You can live in this town for years and still occasionally find yourself gobsmacked by what counts as “normal” by Washington standards. Take the ongoing debate over whether it’s fair for us to expect our elected representatives to read the laws they pass and expect us to follow.
Recently, Sen. Thomas Carper, D-Del., and Rep. John Conyers, D-Mich., scoffed at the idea that they should read the health care legislation working its way through Congress. (Hey, it’s only a matter of life and death.)
That attitude has inspired the Read to Vote campaign — designed to get congressmen and women to pledge to “read every word of every bill before casting my vote.”
Read to Vote’s efforts earned the campaign a condescending Washington Post editorial last month. “To read all 1,427 pages of Waxman-Markey,” the Post fretted, “would take at least 12 hours — tough on a tight legislative timeline.”
Is reading the cap and trade bill tough? Tough. If you’re planning to regulate every industrial process in America, you may have to do some heavy slogging.
True enough, the bills Congress passes have become increasingly impenetrable over the years. In Abraham Lincoln’s first State of the Union, he worried about the growing complexity of federal law, but noted that, with a modest effort at revision, “all the acts of Congress now in force [could fit in] one or two volumes of ordinary and convenient size.” Today, the Senate Finance Committee’s 1,502-page health care bill would take up more than that much space by itself.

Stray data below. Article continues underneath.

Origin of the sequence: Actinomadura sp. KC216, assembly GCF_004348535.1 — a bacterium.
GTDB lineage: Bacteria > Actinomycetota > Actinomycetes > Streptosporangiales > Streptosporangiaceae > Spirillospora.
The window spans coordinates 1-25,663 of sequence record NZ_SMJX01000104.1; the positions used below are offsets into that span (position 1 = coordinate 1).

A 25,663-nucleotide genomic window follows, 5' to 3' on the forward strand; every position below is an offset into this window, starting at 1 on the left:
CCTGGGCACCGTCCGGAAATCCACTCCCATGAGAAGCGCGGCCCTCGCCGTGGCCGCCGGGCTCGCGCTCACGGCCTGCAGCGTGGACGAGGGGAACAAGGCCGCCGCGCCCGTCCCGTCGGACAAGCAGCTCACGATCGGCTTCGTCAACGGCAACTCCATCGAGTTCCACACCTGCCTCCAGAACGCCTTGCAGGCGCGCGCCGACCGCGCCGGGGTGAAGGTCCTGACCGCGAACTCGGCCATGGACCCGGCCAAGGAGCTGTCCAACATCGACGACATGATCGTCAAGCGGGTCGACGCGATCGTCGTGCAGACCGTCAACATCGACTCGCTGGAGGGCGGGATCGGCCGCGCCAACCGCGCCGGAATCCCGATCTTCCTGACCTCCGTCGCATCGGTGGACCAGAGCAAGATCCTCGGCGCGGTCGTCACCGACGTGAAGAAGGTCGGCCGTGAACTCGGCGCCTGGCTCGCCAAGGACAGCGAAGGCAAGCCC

Worse still, most of the actual “law” in this country — the rules that citizens have to follow, at pain of fine or imprisonment — is generated by unelected administrative agencies, which use broad authority delegated by Congress to add over 75,000 new pages to the Federal Register every year.
In February 2003, the New York Times reported that both parties had hired lawyers to run seminars for congressmen and women explaining the requirements of the McCain-Feingold campaign finance law they had just passed. “I didn’t realize what all was in it,” Rep. Robert Matsui, D-Sacramento, said.
If congressmen can’t be bothered to read a law that directly affects them, should we be surprised that they’re not planning to read the health care bill, which won’t?
But, even assuming we could force legislators to read the bills, would that lead to better government? Maybe not. Carper had a point when he said that modern legislative language “is so arcane, so confusing … [that] it really doesn’t make much sense.”
If congressmen had to read what they pass, they might draft shorter, more comprehensible bills. But one way to do that is by punting yet more lawmaking authority to the permanent bureaucracy, which can then issue its own mammoth set of unintelligible rules. That hardly solves the problem.
A better idea can be found in a resolution recently introduced by Sen. Jim Bunning, R-Ky., requiring all new legislation to be posted online for 72 hours before consideration. That could put the distributed intelligence of the Web to work, ferreting out the many devils in the details of proposed laws.
However, that’s still just treating symptoms. Federal law has become incomprehensible because Congress has inserted itself into every area of American life. As James Madison explained, though, Congress’ constitutional powers are “few and defined … [to be] exercised principally on external objects,” like foreign policy and international trade.
Read the bills? It’s more important for congressmen and women to read the Constitution. They’ll be pleased to learn that it’s short and written in plain English.
Examiner columnist Gene Healy is a vice president at the Cato Institute and the author of “The Cult of the Presidency.”